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Hi,

1. I got into an accident that could kill me.
2. I have gotten into an accident that could have killed me.

Are both sentences correct and have the same meaning ?
Comments  
heloOOAre both sentences correct and have the same meaning ?
No. You need the second one.

I may get into an accident that could kill me. (future)
I [got / have gotten] into an accident that could have killed me.
(past)

An accident that could kill you is an accident that has not yet happened.
An accident that could have killed you is an accident that has already happened.

CJ
Also try to avoid using "got"/"get" if possible such as "get up", "get home", "get into", "get mad", etc., etc. In your sentences, you could rewrite them to use "involved".
Chris
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CalifJim
heloOOAre both sentences correct and have the same meaning ?
No. You need the second one.

I may get into an accident that could kill me. (future)
I [got / have gotten] into an accident that could have killed me.
(past)

An accident that could kill you is an accident that has not yet happened.
An accident that could have killed you is an accident that has already happened.

CJ

Hi,

1. If 'could' here means the past tense of 'can', doesn't 'an accident that could kill' mean an accident that has happened?
2. Or is it because 'could kill' can be either past tense or a possibility in the future that we should use 'could have killed' ?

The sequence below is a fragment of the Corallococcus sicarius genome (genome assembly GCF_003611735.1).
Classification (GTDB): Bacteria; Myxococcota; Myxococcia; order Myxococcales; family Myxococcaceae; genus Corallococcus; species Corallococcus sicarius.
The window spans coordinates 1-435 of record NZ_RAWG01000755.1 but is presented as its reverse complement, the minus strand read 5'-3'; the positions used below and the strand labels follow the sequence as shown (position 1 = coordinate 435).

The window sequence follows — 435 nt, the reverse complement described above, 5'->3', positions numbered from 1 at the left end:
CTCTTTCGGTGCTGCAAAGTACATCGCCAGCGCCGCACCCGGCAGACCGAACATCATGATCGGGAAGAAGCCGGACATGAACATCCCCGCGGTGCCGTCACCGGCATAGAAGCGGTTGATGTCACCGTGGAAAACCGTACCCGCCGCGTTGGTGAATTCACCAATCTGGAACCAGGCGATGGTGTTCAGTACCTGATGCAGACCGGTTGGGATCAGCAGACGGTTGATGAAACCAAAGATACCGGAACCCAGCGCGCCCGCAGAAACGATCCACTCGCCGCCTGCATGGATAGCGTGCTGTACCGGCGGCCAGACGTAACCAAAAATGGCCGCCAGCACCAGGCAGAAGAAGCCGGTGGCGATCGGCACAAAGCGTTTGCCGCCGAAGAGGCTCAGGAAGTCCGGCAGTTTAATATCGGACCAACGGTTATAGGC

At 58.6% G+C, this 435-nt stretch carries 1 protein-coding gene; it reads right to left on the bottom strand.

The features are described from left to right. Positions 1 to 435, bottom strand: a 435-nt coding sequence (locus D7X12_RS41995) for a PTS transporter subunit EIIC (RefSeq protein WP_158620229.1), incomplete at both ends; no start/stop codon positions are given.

3. For this sentence, 'I bought a car that could have cost much more'. Is 'could have cost much more' talking about a fact in the past with respect to the time 'I bought a car' or when the whole sentence is said? In other words, is it 'cost much more' compared to the present day or the time I bought the car ??
heloOO1. If 'could' here means the past tense of 'can', doesn't 'an accident that could kill' mean an accident that has happened?
IF it means the past tense of 'can', yes. But it doesn't mean the past tense of 'can'. It means "would be able to" or "possibly would".
heloOO2. Or is it because 'could kill' can be either past tense or a possibility in the future that we should use 'could have killed' ?
Not really. The reason for using 'could have killed' is that 'could have killed' means what you want to communicate, not because other forms ('could') can mean various things. Words that don't mean what you want to communicate are usually irrelevent.
heloOO3. For this sentence, 'I bought a car that could have cost much more'. Is 'could have cost much more' talking about a fact in the past with respect to the time 'I bought a car' or when the whole sentence is said?
With respect to the time you bought the car. (But it could still have cost much more even at the time the sentence was said.)
heloOOIn other words, is it 'cost much more' compared to the present day or the time I bought the car ??
In other words, the time you bought the car.
____

There is frequently confusion among learners -- and I think you are experiencing this now -- between the non-past and past forms can and could and another set of non-past and past forms could and could have. The first set is for real situations, and the second set is for hypothetical situations.

I can touch the ceiling of this room.
(I have an ability.)
Even when I was only 12 years old I could touch the ceiling of this room.
(I had an ability.)

I could touch the ceiling if I tried. (I would be able to succeed. / I would succeed.)
I could have touched the ceiling if I had tried.
(I would have been able to succeed. / I would have succeeded.)

The possibility of an accident is hypothetical, and so is the possibility of buying a car at a price different from the price you actually paid.

Besides, we don't normally talk about this particular ability: the ability to have an accident.